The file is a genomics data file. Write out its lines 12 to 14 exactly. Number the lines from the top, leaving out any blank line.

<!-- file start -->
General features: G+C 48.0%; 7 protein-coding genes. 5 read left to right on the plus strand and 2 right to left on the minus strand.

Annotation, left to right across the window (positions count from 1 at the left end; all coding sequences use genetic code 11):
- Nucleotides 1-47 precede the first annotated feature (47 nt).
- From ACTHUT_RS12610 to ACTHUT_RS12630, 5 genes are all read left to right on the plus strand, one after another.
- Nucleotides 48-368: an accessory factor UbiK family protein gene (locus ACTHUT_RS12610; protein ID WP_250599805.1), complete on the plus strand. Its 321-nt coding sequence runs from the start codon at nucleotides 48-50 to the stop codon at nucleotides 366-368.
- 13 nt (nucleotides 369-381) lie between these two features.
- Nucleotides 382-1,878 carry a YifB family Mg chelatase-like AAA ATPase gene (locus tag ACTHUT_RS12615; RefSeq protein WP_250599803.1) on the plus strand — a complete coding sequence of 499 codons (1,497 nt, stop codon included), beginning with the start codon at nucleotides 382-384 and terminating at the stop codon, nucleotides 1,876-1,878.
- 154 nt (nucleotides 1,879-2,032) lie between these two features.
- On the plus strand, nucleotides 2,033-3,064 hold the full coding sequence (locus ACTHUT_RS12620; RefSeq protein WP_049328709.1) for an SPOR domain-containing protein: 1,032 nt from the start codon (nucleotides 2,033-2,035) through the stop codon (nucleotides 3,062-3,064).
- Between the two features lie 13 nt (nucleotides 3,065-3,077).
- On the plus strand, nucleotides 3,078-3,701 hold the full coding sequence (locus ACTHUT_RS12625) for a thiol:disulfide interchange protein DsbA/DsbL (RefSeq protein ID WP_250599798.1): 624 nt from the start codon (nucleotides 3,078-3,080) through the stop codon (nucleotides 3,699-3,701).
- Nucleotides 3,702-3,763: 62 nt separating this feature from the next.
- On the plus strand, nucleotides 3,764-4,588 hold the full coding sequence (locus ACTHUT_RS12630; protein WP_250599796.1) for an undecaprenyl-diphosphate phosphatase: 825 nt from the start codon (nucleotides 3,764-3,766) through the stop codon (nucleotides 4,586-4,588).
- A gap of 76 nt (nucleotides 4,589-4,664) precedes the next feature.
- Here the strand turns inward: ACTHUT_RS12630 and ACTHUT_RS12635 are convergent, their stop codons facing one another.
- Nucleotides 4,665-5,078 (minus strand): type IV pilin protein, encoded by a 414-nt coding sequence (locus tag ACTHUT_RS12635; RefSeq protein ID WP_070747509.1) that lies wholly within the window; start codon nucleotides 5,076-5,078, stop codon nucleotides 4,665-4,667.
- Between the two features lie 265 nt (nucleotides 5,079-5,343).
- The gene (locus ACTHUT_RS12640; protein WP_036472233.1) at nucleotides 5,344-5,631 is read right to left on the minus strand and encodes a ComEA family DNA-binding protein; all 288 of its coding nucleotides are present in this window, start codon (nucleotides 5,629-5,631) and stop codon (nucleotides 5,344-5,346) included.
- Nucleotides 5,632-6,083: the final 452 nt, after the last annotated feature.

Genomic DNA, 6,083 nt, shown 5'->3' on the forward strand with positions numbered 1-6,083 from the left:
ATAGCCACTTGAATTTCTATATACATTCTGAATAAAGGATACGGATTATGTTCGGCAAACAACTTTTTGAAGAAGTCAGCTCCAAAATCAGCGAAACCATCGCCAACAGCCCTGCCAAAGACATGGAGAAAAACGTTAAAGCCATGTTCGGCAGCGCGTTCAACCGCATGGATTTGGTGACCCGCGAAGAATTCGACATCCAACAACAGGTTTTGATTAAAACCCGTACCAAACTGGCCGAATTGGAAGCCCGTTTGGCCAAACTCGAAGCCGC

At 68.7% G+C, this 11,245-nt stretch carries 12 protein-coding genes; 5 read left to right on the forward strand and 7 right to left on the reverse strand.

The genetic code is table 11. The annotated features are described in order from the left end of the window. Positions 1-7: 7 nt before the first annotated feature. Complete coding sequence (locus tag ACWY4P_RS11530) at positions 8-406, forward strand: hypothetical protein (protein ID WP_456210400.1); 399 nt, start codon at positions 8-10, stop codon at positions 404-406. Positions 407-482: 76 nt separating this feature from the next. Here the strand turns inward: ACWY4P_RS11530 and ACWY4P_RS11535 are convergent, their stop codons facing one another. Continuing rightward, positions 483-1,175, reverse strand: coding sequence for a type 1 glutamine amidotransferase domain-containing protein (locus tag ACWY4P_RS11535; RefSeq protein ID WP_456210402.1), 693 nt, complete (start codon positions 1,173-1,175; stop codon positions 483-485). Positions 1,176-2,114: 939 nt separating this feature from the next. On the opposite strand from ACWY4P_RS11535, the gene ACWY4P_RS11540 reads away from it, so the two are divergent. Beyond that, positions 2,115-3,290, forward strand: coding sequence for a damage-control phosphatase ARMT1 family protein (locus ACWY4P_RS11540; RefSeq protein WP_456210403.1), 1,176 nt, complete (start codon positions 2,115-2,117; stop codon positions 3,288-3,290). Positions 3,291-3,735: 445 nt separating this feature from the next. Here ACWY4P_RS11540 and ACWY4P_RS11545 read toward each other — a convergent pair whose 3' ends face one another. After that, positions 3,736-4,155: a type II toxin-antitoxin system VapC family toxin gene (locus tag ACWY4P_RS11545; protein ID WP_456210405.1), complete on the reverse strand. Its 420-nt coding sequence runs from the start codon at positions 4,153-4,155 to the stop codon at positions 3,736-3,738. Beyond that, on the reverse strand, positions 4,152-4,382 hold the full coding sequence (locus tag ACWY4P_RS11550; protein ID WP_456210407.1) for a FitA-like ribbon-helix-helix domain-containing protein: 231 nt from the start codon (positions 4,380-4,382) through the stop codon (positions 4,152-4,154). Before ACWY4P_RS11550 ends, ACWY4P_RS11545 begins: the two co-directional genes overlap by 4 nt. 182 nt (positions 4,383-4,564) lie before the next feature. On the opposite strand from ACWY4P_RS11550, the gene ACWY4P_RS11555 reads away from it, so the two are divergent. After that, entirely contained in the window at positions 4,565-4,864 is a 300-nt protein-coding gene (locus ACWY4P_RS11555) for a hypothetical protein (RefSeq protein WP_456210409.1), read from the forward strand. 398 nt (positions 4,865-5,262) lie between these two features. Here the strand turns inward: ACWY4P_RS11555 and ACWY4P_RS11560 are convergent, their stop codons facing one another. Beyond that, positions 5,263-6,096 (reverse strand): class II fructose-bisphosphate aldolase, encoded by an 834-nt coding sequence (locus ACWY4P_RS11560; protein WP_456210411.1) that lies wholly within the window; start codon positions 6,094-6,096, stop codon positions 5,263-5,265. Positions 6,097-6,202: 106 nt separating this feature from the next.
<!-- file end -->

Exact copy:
- Nucleotides 3,702-3,763: 62 nt separating this feature from the next.
- On the plus strand, nucleotides 3,764-4,588 hold the full coding sequence (locus ACTHUT_RS12630; protein WP_250599796.1) for an undecaprenyl-diphosphate phosphatase: 825 nt from the start codon (nucleotides 3,764-3,766) through the stop codon (nucleotides 4,586-4,588).
- A gap of 76 nt (nucleotides 4,589-4,664) precedes the next feature.